Synchroniser modeling with application specific to the dual clutch transmission
- University of Canterbury
- Publication Type:
- Tamba Richard et al. 2009, 'Synchroniser modeling with application specific to the dual clutch transmission', , University of Canterbury, Christchurch, New Zealand, , pp. 1-10.
- Issue Date:
The synchromesh type synchroniser has been introduced to dual clutch transmission applications for gear selection prior to shifting. Historical research into this type of mechanism has targeted the application to manual transmission systems only. Such work targets the phenomena associated with driver feel such as shift effort and ¿double bump¿. Now automated, the control of the synchroniser is less concerned with such aspects of the actuation, focus not trends towards repeatability of the process as well as speed of engagement. The actuation of this type of mechanism relies on the balancing of torques derived from engagement chamfers, the cone clutch and losses experienced in the transmission. These torques affect the displacement of sleeve, asynchronisation of the target gear, as well as the unblocking of synchroniser ring and indexing of the gear to the locked position. Thus a simplified model of the synchroniser mechanism and associated gear is developed for the purpose of simulating its operation in a dual clutch transmission. Unlike similar simulations this model targets the actuation of the mechanism using input forces from the controller, rather than using the control of sleeve displacement to determine maximum forces experience by the driver. To assess how operating characteristics have varied the mechanism has been modelled in the Matlab® environment. This paper presents the techniques used to model the mechanism, including the governing principles of synchroniser actuation and drag torque. Simulation results demonstrate that the primary variation in the mechanism is through the indexing chamfers. Additionally the influence of temperature variation is demonstrated for a fifth gear upshift, and the detrimental effects of cold starts demonstrated.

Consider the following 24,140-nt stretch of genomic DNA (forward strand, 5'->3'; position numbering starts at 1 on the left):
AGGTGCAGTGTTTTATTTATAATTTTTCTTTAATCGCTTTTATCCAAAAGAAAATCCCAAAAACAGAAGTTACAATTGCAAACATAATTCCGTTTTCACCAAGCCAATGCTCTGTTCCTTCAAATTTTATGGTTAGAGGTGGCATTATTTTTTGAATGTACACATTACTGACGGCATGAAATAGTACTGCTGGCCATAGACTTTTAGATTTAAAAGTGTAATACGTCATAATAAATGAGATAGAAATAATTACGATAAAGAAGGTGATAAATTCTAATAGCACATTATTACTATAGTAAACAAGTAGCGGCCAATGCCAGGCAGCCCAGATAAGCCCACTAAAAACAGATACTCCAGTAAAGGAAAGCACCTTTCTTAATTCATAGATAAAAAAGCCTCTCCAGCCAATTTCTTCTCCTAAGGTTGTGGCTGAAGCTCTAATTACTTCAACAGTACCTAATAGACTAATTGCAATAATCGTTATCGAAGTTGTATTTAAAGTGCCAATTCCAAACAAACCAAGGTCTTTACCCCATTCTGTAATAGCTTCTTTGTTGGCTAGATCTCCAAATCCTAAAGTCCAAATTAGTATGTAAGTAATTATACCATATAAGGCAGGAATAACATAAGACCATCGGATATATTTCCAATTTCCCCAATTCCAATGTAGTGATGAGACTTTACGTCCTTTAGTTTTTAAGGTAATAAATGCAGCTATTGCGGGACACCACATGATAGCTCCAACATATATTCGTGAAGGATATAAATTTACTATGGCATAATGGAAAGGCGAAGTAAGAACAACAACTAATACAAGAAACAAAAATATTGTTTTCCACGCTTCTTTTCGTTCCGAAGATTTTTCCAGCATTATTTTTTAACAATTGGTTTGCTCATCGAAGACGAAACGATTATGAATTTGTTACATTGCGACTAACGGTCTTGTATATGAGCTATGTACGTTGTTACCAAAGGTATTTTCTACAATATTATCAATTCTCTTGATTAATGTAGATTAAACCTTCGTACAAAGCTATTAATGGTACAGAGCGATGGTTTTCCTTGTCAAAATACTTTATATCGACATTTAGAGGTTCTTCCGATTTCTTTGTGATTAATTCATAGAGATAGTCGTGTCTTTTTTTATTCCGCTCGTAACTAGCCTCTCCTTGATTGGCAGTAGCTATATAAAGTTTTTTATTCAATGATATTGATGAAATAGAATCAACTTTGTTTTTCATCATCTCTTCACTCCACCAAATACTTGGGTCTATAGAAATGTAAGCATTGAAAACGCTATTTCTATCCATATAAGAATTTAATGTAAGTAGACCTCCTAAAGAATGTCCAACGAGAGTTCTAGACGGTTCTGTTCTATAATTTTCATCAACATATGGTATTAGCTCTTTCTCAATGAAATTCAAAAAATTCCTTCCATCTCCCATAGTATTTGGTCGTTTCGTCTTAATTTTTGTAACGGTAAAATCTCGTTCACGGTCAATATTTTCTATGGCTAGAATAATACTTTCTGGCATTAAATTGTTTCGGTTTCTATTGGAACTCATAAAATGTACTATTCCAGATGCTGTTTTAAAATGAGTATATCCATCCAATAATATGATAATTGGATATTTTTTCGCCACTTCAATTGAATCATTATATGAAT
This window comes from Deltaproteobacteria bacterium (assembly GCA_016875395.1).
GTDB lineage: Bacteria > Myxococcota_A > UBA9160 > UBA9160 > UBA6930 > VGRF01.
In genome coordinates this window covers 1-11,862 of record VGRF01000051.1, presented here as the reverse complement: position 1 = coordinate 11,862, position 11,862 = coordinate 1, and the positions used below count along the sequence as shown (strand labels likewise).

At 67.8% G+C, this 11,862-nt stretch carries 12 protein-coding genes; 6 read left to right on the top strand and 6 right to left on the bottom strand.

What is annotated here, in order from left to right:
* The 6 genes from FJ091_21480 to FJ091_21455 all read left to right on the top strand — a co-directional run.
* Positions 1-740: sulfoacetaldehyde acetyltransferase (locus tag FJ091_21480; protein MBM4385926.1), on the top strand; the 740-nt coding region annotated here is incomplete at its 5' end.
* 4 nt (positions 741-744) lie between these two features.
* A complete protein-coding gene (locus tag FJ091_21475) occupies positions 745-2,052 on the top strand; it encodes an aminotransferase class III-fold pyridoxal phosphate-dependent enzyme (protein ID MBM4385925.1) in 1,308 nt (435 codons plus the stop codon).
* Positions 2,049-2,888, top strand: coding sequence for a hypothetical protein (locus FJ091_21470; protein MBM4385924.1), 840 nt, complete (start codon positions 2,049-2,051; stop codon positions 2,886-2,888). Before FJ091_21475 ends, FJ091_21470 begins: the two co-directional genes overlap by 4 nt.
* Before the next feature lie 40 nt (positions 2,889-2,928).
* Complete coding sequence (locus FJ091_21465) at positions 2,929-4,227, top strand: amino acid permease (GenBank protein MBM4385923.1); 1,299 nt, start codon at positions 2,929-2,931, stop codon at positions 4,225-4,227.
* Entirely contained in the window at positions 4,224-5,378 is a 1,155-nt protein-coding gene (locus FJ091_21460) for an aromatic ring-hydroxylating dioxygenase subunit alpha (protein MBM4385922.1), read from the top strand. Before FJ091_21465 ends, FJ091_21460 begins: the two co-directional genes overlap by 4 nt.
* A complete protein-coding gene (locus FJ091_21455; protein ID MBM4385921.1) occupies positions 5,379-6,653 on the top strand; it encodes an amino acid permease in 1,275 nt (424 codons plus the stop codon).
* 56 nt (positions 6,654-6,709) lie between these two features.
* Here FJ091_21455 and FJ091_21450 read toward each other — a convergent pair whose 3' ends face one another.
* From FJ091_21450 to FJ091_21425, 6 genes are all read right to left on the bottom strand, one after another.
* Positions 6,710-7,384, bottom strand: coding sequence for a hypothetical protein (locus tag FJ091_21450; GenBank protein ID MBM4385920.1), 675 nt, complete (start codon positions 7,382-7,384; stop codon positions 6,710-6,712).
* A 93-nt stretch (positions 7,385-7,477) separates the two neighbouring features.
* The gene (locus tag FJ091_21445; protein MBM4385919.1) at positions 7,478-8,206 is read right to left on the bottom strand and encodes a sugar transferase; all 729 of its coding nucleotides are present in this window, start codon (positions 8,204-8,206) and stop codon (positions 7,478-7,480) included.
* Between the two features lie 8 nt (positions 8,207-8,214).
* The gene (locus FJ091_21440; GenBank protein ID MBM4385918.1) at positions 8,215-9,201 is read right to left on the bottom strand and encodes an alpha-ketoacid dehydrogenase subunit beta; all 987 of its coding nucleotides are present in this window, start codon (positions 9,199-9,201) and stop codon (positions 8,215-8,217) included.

Please use this identifier to cite or link to this item: